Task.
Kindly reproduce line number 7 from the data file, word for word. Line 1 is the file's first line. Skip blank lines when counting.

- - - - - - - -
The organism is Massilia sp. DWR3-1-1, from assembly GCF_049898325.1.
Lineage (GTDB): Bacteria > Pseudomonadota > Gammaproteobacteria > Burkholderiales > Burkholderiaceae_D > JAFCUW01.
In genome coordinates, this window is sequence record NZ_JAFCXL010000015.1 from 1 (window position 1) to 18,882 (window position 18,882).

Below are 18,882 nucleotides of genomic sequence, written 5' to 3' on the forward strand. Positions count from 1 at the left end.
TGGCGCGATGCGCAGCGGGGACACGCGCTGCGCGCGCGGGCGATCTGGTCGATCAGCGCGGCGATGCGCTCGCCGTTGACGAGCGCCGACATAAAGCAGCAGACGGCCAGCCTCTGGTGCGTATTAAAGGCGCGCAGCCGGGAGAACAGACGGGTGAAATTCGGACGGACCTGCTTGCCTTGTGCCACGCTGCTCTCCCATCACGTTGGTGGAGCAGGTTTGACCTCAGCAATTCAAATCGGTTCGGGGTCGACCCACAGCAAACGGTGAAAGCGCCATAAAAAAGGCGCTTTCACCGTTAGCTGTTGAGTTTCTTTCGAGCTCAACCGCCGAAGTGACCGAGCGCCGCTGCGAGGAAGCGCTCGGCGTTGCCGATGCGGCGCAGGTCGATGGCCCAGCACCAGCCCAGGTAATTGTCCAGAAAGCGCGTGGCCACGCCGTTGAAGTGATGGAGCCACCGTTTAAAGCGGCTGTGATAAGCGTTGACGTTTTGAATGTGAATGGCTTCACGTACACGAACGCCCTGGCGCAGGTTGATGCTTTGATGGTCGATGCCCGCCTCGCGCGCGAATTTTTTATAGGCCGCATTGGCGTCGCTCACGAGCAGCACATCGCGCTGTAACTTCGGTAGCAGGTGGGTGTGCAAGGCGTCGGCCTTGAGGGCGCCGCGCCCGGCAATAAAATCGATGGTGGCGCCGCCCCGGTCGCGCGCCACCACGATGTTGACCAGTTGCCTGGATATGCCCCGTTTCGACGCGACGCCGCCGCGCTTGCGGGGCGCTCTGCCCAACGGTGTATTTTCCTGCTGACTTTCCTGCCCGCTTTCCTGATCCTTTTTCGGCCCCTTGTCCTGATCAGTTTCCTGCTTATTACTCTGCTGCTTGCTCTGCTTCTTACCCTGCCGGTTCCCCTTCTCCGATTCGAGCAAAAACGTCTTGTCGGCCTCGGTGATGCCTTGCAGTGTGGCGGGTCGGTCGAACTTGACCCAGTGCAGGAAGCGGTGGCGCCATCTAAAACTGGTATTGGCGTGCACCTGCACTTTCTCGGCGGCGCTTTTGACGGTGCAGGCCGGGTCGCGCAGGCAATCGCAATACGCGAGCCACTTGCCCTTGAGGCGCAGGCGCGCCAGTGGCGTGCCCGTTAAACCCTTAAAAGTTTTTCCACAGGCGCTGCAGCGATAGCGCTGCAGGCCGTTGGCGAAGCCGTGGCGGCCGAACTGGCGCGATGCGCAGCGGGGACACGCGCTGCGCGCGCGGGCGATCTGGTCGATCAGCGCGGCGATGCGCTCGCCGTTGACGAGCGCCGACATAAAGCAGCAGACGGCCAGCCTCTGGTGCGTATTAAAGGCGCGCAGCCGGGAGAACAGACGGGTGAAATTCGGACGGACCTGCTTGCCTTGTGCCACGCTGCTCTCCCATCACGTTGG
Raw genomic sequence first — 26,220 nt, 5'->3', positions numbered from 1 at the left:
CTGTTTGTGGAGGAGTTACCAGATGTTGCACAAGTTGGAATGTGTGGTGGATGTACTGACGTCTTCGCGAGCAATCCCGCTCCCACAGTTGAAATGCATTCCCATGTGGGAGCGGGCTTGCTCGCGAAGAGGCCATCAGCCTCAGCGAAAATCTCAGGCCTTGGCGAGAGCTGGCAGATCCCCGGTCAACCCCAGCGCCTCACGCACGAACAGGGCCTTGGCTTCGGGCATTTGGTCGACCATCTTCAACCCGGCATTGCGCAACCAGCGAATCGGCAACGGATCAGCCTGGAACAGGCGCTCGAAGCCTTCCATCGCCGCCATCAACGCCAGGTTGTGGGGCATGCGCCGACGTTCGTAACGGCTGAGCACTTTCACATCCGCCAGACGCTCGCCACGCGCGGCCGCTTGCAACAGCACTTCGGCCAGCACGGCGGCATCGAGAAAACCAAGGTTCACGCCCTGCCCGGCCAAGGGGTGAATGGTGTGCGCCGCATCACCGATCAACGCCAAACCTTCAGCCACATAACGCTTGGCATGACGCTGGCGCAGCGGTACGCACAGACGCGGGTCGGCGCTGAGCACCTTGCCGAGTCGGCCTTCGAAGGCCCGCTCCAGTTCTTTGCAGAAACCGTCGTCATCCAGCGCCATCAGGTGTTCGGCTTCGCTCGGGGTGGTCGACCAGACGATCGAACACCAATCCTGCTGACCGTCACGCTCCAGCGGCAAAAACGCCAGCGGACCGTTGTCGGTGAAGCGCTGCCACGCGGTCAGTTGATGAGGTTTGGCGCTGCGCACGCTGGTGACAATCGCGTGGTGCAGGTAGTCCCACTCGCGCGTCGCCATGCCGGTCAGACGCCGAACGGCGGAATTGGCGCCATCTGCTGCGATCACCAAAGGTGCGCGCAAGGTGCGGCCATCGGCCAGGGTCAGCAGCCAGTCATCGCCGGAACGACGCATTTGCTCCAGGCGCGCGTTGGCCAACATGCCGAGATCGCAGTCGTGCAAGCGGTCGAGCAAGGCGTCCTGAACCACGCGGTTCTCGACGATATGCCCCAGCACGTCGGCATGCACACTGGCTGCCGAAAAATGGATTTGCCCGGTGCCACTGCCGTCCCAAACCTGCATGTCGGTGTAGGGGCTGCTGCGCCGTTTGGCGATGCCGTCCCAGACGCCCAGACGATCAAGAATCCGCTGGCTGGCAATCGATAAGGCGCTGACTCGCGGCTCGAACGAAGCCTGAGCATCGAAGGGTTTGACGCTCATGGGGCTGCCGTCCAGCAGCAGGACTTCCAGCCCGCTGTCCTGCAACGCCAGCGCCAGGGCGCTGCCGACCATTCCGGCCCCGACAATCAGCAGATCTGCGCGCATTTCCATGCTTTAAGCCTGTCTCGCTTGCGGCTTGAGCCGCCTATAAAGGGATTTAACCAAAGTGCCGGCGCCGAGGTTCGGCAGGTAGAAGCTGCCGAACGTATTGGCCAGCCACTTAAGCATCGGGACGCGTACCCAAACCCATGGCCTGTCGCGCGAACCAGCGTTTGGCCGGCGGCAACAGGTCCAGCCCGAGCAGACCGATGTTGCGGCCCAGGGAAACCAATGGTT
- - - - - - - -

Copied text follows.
CTGTTTGTGGAGGAGTTACCAGATGTTGCACAAGTTGGAATGTGTGGTGGATGTACTGACGTCTTCGCGAGCAATCCCGCTCCCACAGTTGAAATGCATTCCCATGTGGGAGCGGGCTTGCTCGCGAAGAGGCCATCAGCCTCAGCGAAAATCTCAGGCCTTGGCGAGAGCTGGCAGATCCCCGGTCAACCCCAGCGCCTCACGCACGAACAGGGCCTTGGCTTCGGGCATTTGGTCGACCATCTTCAACCCGGCATTGCGCAACCAGCGAATCGGCAACGGATCAGCCTGGAACAGGCGCTCGAAGCCTTCCATCGCCGCCATCAACGCCAGGTTGTGGGGCATGCGCCGACGTTCGTAACGGCTGAGCACTTTCACATCCGCCAGACGCTCGCCACGCGCGGCCGCTTGCAACAGCACTTCGGCCAGCACGGCGGCATCGAGAAAACCAAGGTTCACGCCCTGCCCGGCCAAGGGGTGAATGGTGTGCGCCGCATCACCGATCAACGCCAAACCTTCAGCCACATAACGCTTGGCATGACGCTGGCGCAGCGGTACGCACAGACGCGGGTCGGCGCTGAGCACCTTGCCGAGTCGGCCTTCGAAGGCCCGCTCCAGTTCTTTGCAGAAACCGTCGTCATCCAGCGCCATCAGGTGTTCGGCTTCGCTCGGGGTGGTCGACCAGACGATCGAACACCAATCCTGCTGACCGTCACGCTCCAGCGGCAAAAACGCCAGCGGACCGTTGTCGGTGAAGCGCTGCCACGCGGTCAGTTGATGAGGTTTGGCGCTGCGCACGCTGGTGACAATCGCGTGGTGCAGGTAGTCCCACTCGCGCGTCGCCATGCCGGTCAGACGCCGAACGGCGGAATTGGCGCCATCTGCTGCGATCACCAAAGGTGCGCGCAAGGTGCGGCCATCGGCCAGGGTCAGCAGCCAGTCATCGCCGGAACGACGCATTTGCTCCAGGCGCGCGTTGGCCAACATGCCGAGATCGCAGTCGTGCAAGCGGTCGAGCAAGGCGTCCTGAACCACGCGGTTCTCGACGATATGCCCCAGCACGTCGGCATGCACACTGGCTGCCGAAAAATGGATTTGCCCGGTGCCACTGCCGTCCCAAACCTGCATGTCGGTGTAGGGGCTGCTGCGCCGTTTGGCGATGCCGTCCCAGACGCCCAGACGATCAAGAATCCGCTGGCTGGCAATCGATAAGGCGCTGACTCGCGGCTCGAACGAAGCCTGAGCATCGAAGGGTTTGACGCTCATGGGGCTGCCGTCCAGCAGCAGGACTTCCAGCCCGCTGTCCTGCAACGCCAGCGCCAGGGCGCTGCCGACCATTCCGGCCCCGACAATCAGCAGATCTGCGCGCATTTCCATGCTTTAAGCCTGTCTCGCTTGCGGCTTGAGCCGCCTATAAAGGGATTTAACCAAAGTGCCGGCGCCGAGGTTCGGCAGGTAGAAGCTGCCGAACGTATTGGCCAGCCACTTAAGCATCGGGACGCGTACCCAAACCCATGGCCTGTCGCGCGAACCAGCGTTTGGCCGGCGGCAACAGGTCCAGCCCGAGCAGACCGATGTTGCGGCCCAGGGAAACCAATGGTT